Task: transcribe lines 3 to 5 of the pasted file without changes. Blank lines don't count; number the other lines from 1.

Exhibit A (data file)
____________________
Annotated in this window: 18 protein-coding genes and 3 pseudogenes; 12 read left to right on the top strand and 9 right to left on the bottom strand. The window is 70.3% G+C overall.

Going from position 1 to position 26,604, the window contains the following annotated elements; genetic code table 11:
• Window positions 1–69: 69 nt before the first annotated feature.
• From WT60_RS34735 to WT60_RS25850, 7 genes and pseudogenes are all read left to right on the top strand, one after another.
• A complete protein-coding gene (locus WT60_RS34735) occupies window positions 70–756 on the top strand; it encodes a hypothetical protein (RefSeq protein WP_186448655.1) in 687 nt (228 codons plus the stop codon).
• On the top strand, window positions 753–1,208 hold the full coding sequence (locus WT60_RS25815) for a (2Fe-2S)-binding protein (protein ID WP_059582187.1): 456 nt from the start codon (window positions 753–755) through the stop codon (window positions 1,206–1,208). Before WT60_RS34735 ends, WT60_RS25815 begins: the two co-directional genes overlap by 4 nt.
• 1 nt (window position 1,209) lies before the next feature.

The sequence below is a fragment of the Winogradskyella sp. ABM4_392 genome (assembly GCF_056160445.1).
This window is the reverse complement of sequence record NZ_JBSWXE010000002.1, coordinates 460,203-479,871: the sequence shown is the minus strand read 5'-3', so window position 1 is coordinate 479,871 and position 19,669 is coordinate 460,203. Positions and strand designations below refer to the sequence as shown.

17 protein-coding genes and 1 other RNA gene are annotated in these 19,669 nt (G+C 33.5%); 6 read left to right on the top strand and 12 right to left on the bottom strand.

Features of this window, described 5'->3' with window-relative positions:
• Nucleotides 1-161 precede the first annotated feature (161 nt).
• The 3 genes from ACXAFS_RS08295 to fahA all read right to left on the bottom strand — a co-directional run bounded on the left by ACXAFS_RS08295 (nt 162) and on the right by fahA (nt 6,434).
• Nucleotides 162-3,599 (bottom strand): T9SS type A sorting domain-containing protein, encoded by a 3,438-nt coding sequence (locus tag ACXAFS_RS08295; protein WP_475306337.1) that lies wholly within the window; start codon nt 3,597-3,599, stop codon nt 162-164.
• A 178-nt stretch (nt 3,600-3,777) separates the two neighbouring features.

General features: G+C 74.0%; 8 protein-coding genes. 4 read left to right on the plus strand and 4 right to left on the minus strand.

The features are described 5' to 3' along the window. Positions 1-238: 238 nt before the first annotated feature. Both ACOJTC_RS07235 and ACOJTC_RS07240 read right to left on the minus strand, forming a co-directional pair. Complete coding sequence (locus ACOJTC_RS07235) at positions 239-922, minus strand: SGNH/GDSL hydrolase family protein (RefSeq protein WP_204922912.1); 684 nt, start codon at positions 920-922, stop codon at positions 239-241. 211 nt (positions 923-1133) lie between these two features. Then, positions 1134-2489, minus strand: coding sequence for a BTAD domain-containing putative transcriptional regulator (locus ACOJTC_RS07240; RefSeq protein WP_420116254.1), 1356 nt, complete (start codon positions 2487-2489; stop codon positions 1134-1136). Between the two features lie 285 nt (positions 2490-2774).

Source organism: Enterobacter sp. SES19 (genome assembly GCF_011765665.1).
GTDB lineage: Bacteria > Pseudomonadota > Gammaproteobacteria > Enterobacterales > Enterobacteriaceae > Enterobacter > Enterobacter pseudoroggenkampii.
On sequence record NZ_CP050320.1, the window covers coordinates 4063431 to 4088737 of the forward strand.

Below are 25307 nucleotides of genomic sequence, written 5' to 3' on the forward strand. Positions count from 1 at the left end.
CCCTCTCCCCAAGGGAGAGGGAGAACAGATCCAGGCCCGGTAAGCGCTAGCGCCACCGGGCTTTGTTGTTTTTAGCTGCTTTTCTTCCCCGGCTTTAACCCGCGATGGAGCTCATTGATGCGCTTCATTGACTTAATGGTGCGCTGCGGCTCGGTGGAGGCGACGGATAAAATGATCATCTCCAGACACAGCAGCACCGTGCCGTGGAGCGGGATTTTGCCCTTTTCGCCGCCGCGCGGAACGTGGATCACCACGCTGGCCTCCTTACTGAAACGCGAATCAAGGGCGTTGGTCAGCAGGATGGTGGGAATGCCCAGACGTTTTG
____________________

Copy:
• Window positions 1–69: 69 nt before the first annotated feature.
• From WT60_RS34735 to WT60_RS25850, 7 genes and pseudogenes are all read left to right on the top strand, one after another.
• A complete protein-coding gene (locus WT60_RS34735) occupies window positions 70–756 on the top strand; it encodes a hypothetical protein (RefSeq protein WP_186448655.1) in 687 nt (228 codons plus the stop codon).